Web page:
Move Over LAMP, Make Way for JAMM

After working heads-down with Meteor and MongoDB for four months, I haven’t run into any show-stopping snags.

You’ve likely run into the acronym LAMP which describes an enormously popular application architecture based on Linux, Apache, MySQL and PHP.  The combination of JavaScript, Meteor and MongoDB is so powerful and cost-effective, it deserves its own acronym.  So move over LAMP and make room for JAMM (Javascript, Meteor, MongoDB).

Working with these tools has made me appreciate scrappy JavaScript, particularly when combined with powerful add-ons like jQuery and Underscore.  JavaScript can be made modular, yielding key benefits of encapsulation and object-orientation (purists may argue but they’re splitting hairs).  My own fears about leaving the Java “tribe” seem unfounded: everything you need for a typical data-centric project is available, open source, lovingly crafted by a growing list of true believers in Node.js and Meteor.

I think we’ll see more and more enterprise-class, cloud-based applications written using nothing but JavaScript.  Many forward-thinking companies have been infected by this trend and have made enormous investments in JavaScript, albeit still using mature technologies such as PHP and AJAX.   With deep pockets, they’ve spared no expense on their front-end code.  Meteor lowers the bar, making JavaScript-centric, reactive front ends available to the masses at low cost.

But adjusting to these new tools can be disorienting, and I find myself comparing and contrasting JAMM to things with which I am more familiar.  Over the past decade, I’ve been working on rule-based systems that conform to three-tier architecture.

Three Tier Architecture

With this architecture, the client tier, typically a web page or hand held device, communicates with an application server that comprises the middle tier.  The middle tier contains business rules that operate on a domain model (i.e., object instances that contain enterprise data).  In most cases, the domain model is mapped to a database, and in the Java world, often using Hibernate, the leading object-relational mapping system.

By convention, in three-tier architecture, the client tier is typically regarded as “dumb” in that it merely renders facts that are derived by business rules in the middle tier.  Granted, the front end has mechanical JavaScript code for things like animations, tabs and managing powerful widgets such as trees and tables, but typically no business logic.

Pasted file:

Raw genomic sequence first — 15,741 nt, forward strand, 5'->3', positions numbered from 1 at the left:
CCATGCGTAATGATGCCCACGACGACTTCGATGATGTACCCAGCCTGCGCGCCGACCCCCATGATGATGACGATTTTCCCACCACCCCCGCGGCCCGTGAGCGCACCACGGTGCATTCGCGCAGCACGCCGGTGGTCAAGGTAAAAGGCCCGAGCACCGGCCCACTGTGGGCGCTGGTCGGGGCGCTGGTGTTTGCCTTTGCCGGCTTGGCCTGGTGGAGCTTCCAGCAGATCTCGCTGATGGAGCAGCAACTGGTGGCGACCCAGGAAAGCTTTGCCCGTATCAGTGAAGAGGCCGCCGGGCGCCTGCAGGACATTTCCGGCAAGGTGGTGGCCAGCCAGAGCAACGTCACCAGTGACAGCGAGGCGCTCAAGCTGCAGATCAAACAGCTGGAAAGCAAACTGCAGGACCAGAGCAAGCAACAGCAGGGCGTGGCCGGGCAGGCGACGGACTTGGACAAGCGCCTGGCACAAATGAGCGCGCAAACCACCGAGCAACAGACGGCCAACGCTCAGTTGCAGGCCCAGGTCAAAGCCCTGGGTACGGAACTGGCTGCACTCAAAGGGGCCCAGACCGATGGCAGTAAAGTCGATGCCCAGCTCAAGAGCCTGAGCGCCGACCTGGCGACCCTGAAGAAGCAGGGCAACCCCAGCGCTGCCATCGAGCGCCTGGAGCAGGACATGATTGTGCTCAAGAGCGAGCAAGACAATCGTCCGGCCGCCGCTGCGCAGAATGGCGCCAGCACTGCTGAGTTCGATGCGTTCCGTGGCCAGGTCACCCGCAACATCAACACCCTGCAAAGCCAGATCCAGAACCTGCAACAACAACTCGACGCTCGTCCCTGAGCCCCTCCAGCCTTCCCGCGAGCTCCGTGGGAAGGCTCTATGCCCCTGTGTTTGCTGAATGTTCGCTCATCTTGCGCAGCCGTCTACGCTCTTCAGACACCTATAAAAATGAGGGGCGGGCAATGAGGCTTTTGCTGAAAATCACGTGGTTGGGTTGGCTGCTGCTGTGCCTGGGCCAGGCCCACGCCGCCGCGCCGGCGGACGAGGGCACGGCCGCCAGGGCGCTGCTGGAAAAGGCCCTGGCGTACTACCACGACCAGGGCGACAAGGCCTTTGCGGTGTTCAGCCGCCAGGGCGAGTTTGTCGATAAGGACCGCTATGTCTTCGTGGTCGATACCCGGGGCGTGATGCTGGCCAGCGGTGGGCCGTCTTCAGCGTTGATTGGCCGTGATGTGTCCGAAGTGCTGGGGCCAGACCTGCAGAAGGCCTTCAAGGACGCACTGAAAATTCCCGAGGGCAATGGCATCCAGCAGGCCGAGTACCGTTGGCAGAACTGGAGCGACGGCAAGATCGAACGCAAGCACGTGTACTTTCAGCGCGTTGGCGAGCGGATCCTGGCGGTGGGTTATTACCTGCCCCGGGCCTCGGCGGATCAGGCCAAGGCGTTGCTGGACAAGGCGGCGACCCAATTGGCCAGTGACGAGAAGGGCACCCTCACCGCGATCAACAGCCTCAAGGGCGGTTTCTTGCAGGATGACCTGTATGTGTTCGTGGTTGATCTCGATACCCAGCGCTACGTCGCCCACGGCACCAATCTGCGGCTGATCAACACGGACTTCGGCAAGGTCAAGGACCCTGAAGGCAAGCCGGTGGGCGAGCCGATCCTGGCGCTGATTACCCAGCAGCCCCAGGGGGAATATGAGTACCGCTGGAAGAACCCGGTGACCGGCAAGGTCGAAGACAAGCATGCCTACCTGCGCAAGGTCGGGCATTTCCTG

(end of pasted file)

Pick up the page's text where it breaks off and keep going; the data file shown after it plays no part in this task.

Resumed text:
In the three-tier approach, the database tier is frequently seen as nothing more than a storage system, but admittedly in many cases, firms fudge by coding some business logic in database-resident stored procedures and triggers that can technically be characterized as rules.  People will argue about the merits of this, but I’ve honestly become fatigued by the controversy; it is mostly religion.

With three-tier architecture, the middle tier is king.  The middle tier encapsulates a centrally-controlled domain model that is in a consistent, canonical form (i.e., objects).  In theory, by centralizing business rules in the middle tier, cost can be reduced, and software quality can be improved.

Irrespective of whether potential benefits are realized, three-tier architecture is pervasive.  A consensus about the viability of this architecture emerged in the early 1990’s and it has remained largely unchallenged to this day.

Tangible cost benefits of three-tier architecture can be difficult to achieve due to complexity.  Object-relational mapping is not straightforward due to a set of technical problems collectively referred to as impedance mismatch.  It has taken many years of focused effort for Hibernate to be regarded as production-ready.  Even now, performance considerations make it likely that caching systems will be necessary, effectively carrying an object-oriented copy of frequently-referenced data in the middle tier.